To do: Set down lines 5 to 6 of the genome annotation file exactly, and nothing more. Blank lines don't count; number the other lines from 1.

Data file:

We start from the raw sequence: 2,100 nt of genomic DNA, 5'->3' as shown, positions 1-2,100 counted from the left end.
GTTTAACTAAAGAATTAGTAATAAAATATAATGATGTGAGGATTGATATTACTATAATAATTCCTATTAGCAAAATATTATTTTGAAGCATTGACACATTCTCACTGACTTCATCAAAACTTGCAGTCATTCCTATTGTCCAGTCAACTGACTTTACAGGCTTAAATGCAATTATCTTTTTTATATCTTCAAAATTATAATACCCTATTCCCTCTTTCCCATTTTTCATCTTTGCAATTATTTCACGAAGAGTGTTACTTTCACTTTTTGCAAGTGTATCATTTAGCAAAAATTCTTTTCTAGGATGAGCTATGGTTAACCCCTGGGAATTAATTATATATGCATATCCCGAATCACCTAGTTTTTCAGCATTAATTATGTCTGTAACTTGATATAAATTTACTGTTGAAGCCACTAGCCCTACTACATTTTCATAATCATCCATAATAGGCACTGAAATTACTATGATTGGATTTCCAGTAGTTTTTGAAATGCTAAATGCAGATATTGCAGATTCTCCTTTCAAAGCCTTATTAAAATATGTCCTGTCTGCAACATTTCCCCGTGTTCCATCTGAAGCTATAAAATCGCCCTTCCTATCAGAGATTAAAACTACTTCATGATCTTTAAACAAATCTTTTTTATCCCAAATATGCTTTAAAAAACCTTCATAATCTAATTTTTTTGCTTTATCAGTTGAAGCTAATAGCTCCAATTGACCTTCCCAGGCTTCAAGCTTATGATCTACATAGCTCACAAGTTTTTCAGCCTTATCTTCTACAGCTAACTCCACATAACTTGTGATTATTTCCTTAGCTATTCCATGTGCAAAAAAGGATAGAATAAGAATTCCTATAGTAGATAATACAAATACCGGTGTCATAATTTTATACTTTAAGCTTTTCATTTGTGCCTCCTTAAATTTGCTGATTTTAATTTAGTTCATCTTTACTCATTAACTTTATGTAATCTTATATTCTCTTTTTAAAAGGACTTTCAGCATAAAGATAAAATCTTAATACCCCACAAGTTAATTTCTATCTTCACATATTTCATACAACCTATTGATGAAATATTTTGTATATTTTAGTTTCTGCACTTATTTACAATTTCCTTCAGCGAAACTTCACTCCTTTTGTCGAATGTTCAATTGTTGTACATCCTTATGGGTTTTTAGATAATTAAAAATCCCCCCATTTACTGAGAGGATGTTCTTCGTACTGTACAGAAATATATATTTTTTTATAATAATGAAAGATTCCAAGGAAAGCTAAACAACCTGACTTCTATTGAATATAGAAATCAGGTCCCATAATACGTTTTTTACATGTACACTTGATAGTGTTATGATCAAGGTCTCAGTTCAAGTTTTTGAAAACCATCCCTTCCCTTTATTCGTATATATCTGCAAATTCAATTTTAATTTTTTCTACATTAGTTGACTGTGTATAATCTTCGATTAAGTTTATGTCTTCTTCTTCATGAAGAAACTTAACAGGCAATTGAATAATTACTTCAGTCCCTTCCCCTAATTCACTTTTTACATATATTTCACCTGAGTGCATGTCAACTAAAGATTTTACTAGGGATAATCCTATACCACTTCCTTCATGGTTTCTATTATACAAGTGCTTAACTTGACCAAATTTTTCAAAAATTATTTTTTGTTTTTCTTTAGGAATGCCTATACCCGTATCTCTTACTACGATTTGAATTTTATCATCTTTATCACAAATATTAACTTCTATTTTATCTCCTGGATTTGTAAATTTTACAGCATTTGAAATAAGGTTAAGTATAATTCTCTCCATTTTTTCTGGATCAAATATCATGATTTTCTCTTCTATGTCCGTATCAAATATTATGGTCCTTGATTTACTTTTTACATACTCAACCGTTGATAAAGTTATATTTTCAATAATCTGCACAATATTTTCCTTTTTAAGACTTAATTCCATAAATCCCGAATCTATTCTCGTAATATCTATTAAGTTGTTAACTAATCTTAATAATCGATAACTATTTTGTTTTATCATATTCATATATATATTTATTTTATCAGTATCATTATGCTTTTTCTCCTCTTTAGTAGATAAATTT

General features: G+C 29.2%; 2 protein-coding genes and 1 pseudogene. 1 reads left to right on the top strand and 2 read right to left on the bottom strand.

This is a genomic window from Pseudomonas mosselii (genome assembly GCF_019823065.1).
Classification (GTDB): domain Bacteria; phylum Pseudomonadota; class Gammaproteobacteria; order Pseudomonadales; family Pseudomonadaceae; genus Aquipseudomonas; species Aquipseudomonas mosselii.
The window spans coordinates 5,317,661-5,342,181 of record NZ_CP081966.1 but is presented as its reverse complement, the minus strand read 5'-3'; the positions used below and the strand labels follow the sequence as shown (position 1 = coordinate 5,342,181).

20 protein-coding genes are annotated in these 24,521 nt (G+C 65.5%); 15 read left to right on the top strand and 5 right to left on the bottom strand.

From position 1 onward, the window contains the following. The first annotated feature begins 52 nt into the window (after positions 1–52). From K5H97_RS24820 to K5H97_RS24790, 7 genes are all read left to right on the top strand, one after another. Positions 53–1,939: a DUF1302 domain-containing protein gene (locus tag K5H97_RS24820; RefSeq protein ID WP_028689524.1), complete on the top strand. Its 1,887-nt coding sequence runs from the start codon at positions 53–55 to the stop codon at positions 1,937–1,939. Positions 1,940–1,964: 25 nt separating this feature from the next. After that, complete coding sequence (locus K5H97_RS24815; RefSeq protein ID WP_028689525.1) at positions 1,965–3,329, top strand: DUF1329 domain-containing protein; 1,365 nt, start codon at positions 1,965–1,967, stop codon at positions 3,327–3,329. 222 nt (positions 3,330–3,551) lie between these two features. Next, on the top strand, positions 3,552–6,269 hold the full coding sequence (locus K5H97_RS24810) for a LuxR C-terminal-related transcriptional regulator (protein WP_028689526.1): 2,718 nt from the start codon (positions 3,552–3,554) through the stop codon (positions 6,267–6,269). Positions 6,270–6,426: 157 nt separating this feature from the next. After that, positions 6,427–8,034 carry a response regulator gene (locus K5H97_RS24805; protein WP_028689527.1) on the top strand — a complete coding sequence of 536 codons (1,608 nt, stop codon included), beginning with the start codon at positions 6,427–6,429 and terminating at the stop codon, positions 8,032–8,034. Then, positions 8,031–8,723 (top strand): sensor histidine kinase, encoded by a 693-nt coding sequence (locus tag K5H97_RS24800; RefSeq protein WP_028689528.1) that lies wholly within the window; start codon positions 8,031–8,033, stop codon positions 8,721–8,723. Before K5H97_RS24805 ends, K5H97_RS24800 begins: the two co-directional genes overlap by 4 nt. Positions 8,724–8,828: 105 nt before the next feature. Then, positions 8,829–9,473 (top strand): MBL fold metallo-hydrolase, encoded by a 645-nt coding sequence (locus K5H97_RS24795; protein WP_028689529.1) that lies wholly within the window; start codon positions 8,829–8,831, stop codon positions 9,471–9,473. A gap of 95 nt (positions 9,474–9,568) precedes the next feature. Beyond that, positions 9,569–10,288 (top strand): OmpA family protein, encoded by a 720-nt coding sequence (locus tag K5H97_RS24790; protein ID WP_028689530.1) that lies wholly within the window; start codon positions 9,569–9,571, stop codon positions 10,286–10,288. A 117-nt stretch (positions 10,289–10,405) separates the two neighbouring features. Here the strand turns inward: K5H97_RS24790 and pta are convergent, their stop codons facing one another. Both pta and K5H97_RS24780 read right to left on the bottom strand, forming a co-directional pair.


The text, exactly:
Classification (GTDB): domain Bacteria; phylum Pseudomonadota; class Gammaproteobacteria; order Pseudomonadales; family Pseudomonadaceae; genus Aquipseudomonas; species Aquipseudomonas mosselii.
The window spans coordinates 5,317,661-5,342,181 of record NZ_CP081966.1 but is presented as its reverse complement, the minus strand read 5'-3'; the positions used below and the strand labels follow the sequence as shown (position 1 = coordinate 5,342,181).